AgDay Daily Recap - March 19, 2012

March 19, 2012 05:45 AM

MARCH 19, 2012

Good morning I’m Clinton Griffiths. As corn growers start rolling their planters this spring, they'll be putting in one of the largest crops since World War II. Allendale Incorporated just released the results of its annual acreage survey. Similar to USDA and other firms, Allendale sees big gains in corn and wheat. It would be the largest corn crop since 1944. Allendale estimates 95 million acres of corn, three million more than last year. And a million higher than USDA’s forecast. Soybeans will peg over 74 million acres, down a half million from last year. And Allendale's all wheat acreage forecast is 56 million, up two million from last year.

Early spring weather has growers either in the field or itching to get started planting. In Tennessee farmers have high hopes for the year. Chuck Denney with UT's institute of agriculture has a look at what's on farmer's minds as the season kicks off.

Thanks Chuck. As expectations for 2012 remain high, land values continue to rise. It seems prices across the Corn Belt are setting new records each week. AgDay's Tyne Morgan has an update and a new report showing double digit gains. Clinton it seems wherever corn is grown, land values are strong. And there's no indication of that trend letting-up. According to a new survey conducted by the Iowa Realtors Institute, farmland values increased all across Iowa. Since March first of last year, overall Iowa farm land values rose over 23%. The recent survey showed in just the last six months, values increased nearly 11%. The survey also showed the statewide average value of high-quality cropland is $9370 an acre. The most expensive land is located in the northwest portion of the state reaching $10656 per acre. And Iowa's neighbors to the west are seeing even larger gains in cropland values.

With profit margins predicted to tighten this year, Walsten says land values will follow.
He predicts the high land values to plateau this year. Walsten says it's going to take interest rates increasing before land values to start trending back down. He says that won't happen for another three to five years, Clinton. Thanks Tyne. We'll continue our look at land values in analysis to find out how long this climb could continue.

In Machinery Minute - cutting more hay in less time. New Holland's new Megacutter - released last month - will allow producers to achieve just that. The triple disc mower-conditioner nearly doubles the cutting width of a traditional 16-foot self-propelled mower-conditioner. New Holland says producers have been demanding increased efficiency. Now producers can mow or condition with the use of their high horse power tractor. New Holland says the front and rear mount triple disc mower-conditioner can be used on a wide variety of crops, from delicate legumes to grass hays.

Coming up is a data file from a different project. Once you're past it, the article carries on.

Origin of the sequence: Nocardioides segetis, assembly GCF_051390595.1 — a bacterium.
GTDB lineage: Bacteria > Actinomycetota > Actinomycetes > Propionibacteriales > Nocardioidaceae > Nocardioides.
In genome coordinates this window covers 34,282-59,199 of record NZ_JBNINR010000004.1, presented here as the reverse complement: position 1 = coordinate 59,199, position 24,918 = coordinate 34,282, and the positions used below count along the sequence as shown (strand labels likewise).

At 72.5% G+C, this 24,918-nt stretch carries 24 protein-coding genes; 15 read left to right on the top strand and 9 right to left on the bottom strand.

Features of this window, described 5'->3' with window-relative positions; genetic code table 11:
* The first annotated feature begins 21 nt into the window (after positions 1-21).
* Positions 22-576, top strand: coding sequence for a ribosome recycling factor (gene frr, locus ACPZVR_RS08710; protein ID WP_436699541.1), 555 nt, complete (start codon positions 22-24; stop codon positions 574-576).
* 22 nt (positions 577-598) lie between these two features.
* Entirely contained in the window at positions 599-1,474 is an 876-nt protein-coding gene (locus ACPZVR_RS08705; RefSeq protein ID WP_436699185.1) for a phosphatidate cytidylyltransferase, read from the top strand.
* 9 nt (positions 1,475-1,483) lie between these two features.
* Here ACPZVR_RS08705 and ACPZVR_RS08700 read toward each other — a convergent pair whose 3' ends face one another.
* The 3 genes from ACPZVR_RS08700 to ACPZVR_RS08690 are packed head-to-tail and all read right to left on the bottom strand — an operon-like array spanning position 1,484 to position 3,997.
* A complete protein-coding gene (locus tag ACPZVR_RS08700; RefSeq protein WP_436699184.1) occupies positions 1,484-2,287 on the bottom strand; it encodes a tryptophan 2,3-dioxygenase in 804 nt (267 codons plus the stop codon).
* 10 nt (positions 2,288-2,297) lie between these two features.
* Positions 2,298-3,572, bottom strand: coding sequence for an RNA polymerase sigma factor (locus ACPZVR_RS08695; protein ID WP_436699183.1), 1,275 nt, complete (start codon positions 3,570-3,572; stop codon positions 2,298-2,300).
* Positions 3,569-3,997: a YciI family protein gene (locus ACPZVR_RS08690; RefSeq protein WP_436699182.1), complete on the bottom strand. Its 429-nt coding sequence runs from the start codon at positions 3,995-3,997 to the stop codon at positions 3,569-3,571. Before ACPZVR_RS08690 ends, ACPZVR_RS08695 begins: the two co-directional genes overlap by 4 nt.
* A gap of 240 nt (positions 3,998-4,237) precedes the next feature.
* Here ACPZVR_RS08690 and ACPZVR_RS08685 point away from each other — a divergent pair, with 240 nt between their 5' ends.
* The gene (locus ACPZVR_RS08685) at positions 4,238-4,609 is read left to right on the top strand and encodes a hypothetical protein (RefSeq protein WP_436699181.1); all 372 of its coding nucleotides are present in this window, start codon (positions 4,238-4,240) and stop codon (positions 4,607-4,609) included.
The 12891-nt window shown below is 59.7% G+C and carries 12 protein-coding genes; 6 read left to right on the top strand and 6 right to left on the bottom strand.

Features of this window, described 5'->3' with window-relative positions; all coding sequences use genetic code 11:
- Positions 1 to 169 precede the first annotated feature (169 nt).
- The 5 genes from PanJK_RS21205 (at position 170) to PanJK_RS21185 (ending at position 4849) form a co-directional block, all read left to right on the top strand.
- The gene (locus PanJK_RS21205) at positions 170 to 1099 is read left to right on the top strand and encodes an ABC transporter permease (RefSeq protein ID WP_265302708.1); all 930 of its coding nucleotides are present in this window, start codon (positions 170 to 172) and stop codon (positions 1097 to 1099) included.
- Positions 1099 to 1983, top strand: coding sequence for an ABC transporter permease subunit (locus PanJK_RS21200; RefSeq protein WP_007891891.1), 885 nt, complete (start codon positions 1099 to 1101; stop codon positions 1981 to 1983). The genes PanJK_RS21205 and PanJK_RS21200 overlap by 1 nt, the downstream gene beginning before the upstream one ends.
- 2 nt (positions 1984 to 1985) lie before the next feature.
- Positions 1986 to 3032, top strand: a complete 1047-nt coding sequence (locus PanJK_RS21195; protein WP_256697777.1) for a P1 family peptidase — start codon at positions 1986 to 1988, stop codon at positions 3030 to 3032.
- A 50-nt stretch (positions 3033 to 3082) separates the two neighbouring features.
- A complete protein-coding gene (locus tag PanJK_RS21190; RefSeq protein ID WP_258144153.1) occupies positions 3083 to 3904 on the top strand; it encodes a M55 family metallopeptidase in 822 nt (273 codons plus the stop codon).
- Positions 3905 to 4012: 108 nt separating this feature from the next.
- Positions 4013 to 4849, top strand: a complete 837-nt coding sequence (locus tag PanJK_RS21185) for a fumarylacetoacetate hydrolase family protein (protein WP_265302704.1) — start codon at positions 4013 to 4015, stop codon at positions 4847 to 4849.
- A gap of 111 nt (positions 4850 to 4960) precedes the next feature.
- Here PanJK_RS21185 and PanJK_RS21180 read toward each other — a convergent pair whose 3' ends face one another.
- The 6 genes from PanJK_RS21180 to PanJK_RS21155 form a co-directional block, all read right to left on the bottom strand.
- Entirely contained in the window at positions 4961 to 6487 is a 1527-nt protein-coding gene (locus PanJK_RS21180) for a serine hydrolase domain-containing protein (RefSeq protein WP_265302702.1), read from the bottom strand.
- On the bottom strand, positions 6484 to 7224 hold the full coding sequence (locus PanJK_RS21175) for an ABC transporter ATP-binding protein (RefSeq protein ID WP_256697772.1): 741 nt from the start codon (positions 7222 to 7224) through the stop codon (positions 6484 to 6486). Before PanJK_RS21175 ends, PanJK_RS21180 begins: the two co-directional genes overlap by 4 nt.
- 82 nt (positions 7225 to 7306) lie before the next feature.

Brian Basting

We spoke a lot last week about the early arrival of spring to many parts of the country. Coming with that warm weather, are migratory flocks....birds making their way to spend spring and summer in the north. In Colorado our good friend Anne Herbst of the Denver Post caught up with a group of sand hill cranes as these majestic fliers make their way north. Beautiful, thanks Anne. And in a totally unrelated story...the growing popularity of chicken wings. Food and Your Family is next.

Despite efforts to insure food safety, it appears this country is still having problems with imports. Details in Food and Your Family. A new report from the Centers for Disease Control found foodborne disease outbreaks caused by imported food increased in 2009 and 2010. According to the CDC, fish is the most common source of foodborne disease outbreaks when tracking imports. During the five year tracking period, there were 39 different outbreaks linked to fish from 15 different countries. Nearly 45% percent of the imported foods causing outbreaks came from Asia.

So, how are you basketball brackets look after the weekend? Mine are pretty rough. That said, what's your favorite snack during the tournament? Could it be chicken wings? Probably so, those tasty morsels continue to grow in popularity. The Technomic food-market group just finished research. It shows that more than a third of the top 500 food chains now offer wings. And that number continues to growth. Buffalo - or hot - sauces are the most commonly used. While medium and mild-sauce use has declined. On average, restaurants now offer 18 different sauces.

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